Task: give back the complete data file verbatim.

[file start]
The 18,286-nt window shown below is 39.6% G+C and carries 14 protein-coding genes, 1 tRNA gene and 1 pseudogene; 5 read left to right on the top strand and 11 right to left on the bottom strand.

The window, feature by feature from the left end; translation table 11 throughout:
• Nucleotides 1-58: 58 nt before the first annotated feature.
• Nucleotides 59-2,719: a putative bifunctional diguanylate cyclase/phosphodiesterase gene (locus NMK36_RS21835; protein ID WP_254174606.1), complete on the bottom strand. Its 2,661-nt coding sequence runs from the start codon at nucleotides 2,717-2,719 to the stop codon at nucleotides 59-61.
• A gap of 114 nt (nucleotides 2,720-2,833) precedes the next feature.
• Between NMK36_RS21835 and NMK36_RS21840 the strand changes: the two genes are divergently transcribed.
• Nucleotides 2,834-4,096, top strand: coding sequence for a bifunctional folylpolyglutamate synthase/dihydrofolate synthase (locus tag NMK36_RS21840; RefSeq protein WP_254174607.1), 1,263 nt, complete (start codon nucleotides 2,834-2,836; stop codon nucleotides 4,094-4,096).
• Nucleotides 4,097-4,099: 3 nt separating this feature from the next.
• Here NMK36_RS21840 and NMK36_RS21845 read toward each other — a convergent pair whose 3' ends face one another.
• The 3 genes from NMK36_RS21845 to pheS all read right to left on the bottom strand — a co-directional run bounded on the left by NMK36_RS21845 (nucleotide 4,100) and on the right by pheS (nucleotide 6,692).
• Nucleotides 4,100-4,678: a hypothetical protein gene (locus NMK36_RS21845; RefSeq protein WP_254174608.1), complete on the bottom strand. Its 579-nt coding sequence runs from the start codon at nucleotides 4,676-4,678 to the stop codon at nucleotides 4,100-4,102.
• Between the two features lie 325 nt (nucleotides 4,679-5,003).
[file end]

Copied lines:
The 18,286-nt window shown below is 39.6% G+C and carries 14 protein-coding genes, 1 tRNA gene and 1 pseudogene; 5 read left to right on the top strand and 11 right to left on the bottom strand.

The window, feature by feature from the left end; translation table 11 throughout:
• Nucleotides 1-58: 58 nt before the first annotated feature.
• Nucleotides 59-2,719: a putative bifunctional diguanylate cyclase/phosphodiesterase gene (locus NMK36_RS21835; protein ID WP_254174606.1), complete on the bottom strand. Its 2,661-nt coding sequence runs from the start codon at nucleotides 2,717-2,719 to the stop codon at nucleotides 59-61.
• A gap of 114 nt (nucleotides 2,720-2,833) precedes the next feature.
• Between NMK36_RS21835 and NMK36_RS21840 the strand changes: the two genes are divergently transcribed.
• Nucleotides 2,834-4,096, top strand: coding sequence for a bifunctional folylpolyglutamate synthase/dihydrofolate synthase (locus tag NMK36_RS21840; RefSeq protein WP_254174607.1), 1,263 nt, complete (start codon nucleotides 2,834-2,836; stop codon nucleotides 4,094-4,096).
• Nucleotides 4,097-4,099: 3 nt separating this feature from the next.
• Here NMK36_RS21840 and NMK36_RS21845 read toward each other — a convergent pair whose 3' ends face one another.
• The 3 genes from NMK36_RS21845 to pheS all read right to left on the bottom strand — a co-directional run bounded on the left by NMK36_RS21845 (nucleotide 4,100) and on the right by pheS (nucleotide 6,692).
• Nucleotides 4,100-4,678: a hypothetical protein gene (locus NMK36_RS21845; RefSeq protein WP_254174608.1), complete on the bottom strand. Its 579-nt coding sequence runs from the start codon at nucleotides 4,676-4,678 to the stop codon at nucleotides 4,100-4,102.
• Between the two features lie 325 nt (nucleotides 4,679-5,003).